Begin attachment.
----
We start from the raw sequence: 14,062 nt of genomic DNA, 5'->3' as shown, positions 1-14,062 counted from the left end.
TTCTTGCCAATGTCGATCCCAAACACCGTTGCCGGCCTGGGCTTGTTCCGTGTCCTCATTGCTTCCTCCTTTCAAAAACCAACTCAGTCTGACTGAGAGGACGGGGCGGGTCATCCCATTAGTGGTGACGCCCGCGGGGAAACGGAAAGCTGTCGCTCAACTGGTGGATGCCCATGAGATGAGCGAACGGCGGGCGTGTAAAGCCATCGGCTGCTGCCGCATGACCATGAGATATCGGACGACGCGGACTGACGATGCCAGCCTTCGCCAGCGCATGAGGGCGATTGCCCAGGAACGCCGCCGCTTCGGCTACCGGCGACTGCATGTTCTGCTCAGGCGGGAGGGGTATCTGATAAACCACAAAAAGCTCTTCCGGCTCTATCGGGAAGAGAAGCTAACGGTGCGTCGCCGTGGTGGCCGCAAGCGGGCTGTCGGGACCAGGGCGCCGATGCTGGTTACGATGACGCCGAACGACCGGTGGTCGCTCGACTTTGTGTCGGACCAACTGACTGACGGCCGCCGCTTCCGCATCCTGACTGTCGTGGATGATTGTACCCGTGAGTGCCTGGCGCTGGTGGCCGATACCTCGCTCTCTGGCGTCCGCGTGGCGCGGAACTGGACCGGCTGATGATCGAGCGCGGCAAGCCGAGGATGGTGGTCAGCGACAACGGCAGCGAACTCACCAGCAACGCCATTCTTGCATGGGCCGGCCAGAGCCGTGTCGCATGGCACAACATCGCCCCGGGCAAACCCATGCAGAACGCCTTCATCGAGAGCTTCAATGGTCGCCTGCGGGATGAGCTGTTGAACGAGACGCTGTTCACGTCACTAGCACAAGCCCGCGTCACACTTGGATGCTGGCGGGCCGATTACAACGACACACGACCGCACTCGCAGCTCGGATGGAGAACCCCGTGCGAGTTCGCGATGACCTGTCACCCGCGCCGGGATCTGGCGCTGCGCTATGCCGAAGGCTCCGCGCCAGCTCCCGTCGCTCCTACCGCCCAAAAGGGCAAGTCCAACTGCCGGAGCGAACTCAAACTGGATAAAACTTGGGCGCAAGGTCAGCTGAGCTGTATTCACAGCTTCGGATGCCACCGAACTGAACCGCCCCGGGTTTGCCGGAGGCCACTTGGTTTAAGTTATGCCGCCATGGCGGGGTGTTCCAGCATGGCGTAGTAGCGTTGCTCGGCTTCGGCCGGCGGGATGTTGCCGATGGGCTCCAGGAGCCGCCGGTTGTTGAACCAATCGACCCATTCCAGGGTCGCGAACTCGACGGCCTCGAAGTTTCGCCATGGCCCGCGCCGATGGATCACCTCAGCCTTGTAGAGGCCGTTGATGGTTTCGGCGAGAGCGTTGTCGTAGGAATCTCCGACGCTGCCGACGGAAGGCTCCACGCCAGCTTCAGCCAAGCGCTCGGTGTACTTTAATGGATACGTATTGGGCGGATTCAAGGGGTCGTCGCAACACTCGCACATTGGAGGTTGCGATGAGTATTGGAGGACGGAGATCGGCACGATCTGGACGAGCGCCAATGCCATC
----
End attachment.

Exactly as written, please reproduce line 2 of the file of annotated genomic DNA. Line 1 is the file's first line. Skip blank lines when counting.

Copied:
TTCTTGCCAATGTCGATCCCAAACACCGTTGCCGGCCTGGGCTTGTTCCGTGTCCTCATTGCTTCCTCCTTTCAAAAACCAACTCAGTCTGACTGAGAGGACGGGGCGGGTCATCCCATTAGTGGTGACGCCCGCGGGGAAACGGAAAGCTGTCGCTCAACTGGTGGATGCCCATGAGATGAGCGAACGGCGGGCGTGTAAAGCCATCGGCTGCTGCCGCATGACCATGAGATATCGGACGACGCGGACTGACGATGCCAGCCTTCGCCAGCGCATGAGGGCGATTGCCCAGGAACGCCGCCGCTTCGGCTACCGGCGACTGCATGTTCTGCTCAGGCGGGAGGGGTATCTGATAAACCACAAAAAGCTCTTCCGGCTCTATCGGGAAGAGAAGCTAACGGTGCGTCGCCGTGGTGGCCGCAAGCGGGCTGTCGGGACCAGGGCGCCGATGCTGGTTACGATGACGCCGAACGACCGGTGGTCGCTCGACTTTGTGTCGGACCAACTGACTGACGGCCGCCGCTTCCGCATCCTGACTGTCGTGGATGATTGTACCCGTGAGTGCCTGGCGCTGGTGGCCGATACCTCGCTCTCTGGCGTCCGCGTGGCGCGGAACTGGACCGGCTGATGATCGAGCGCGGCAAGCCGAGGATGGTGGTCAGCGACAACGGCAGCGAACTCACCAGCAACGCCATTCTTGCATGGGCCGGCCAGAGCCGTGTCGCATGGCACAACATCGCCCCGGGCAAACCCATGCAGAACGCCTTCATCGAGAGCTTCAATGGTCGCCTGCGGGATGAGCTGTTGAACGAGACGCTGTTCACGTCACTAGCACAAGCCCGCGTCACACTTGGATGCTGGCGGGCCGATTACAACGACACACGACCGCACTCGCAGCTCGGATGGAGAACCCCGTGCGAGTTCGCGATGACCTGTCACCCGCGCCGGGATCTGGCGCTGCGCTATGCCGAAGGCTCCGCGCCAGCTCCCGTCGCTCCTACCGCCCAAAAGGGCAAGTCCAACTGCCGGAGCGAACTCAAACTGGATAAAACTTGGGCGCAAGGTCAGCTGAGCTGTATTCACAGCTTCGGATGCCACCGAACTGAACCGCCCCGGGTTTGCCGGAGGCCACTTGGTTTAAGTTATGCCGCCATGGCGGGGTGTTCCAGCATGGCGTAGTAGCGTTGCTCGGCTTCGGCCGGCGGGATGTTGCCGATGGGCTCCAGGAGCCGCCGGTTGTTGAACCAATCGACCCATTCCAGGGTCGCGAACTCGACGGCCTCGAAGTTTCGCCATGGCCCGCGCCGATGGATCACCTCAGCCTTGTAGAGGCCGTTGATGGTTTCGGCGAGAGCGTTGTCGTAGGAATCTCCGACGCTGCCGACGGAAGGCTCCACGCCAGCTTCAGCCAAGCGCTCGGTGTACTTTAATGGATACGTATTGGGCGGATTCAAGGGGTCGTCGCAACACTCGCACATTGGAGGTTGCGATGAGTATTGGAGGACGGAGATCGGCACGATCTGGACGAGCGCCAATGCCATC